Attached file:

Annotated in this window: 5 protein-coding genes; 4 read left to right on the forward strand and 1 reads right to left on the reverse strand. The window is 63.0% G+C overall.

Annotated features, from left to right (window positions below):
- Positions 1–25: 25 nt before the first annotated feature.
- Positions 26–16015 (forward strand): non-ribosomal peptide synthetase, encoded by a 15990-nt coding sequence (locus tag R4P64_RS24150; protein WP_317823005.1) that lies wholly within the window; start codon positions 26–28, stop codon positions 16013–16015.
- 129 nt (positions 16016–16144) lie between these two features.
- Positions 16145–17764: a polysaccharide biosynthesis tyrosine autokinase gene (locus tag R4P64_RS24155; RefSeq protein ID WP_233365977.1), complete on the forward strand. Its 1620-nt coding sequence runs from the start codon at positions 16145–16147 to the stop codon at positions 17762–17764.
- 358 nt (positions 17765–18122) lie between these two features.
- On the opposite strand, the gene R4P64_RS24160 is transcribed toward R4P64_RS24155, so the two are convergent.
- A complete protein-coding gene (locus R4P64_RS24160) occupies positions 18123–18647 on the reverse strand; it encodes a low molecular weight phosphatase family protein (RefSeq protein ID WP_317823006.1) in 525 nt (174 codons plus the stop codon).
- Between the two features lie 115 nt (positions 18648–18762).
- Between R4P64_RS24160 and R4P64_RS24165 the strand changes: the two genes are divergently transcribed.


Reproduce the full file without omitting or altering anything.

Annotated in this window: 5 protein-coding genes; 4 read left to right on the forward strand and 1 reads right to left on the reverse strand. The window is 63.0% G+C overall.

Annotated features, from left to right (window positions below):
- Positions 1–25: 25 nt before the first annotated feature.
- Positions 26–16015 (forward strand): non-ribosomal peptide synthetase, encoded by a 15990-nt coding sequence (locus tag R4P64_RS24150; protein WP_317823005.1) that lies wholly within the window; start codon positions 26–28, stop codon positions 16013–16015.
- 129 nt (positions 16016–16144) lie between these two features.
- Positions 16145–17764: a polysaccharide biosynthesis tyrosine autokinase gene (locus tag R4P64_RS24155; RefSeq protein ID WP_233365977.1), complete on the forward strand. Its 1620-nt coding sequence runs from the start codon at positions 16145–16147 to the stop codon at positions 17762–17764.
- 358 nt (positions 17765–18122) lie between these two features.
- On the opposite strand, the gene R4P64_RS24160 is transcribed toward R4P64_RS24155, so the two are convergent.
- A complete protein-coding gene (locus R4P64_RS24160) occupies positions 18123–18647 on the reverse strand; it encodes a low molecular weight phosphatase family protein (RefSeq protein ID WP_317823006.1) in 525 nt (174 codons plus the stop codon).
- Between the two features lie 115 nt (positions 18648–18762).
- Between R4P64_RS24160 and R4P64_RS24165 the strand changes: the two genes are divergently transcribed.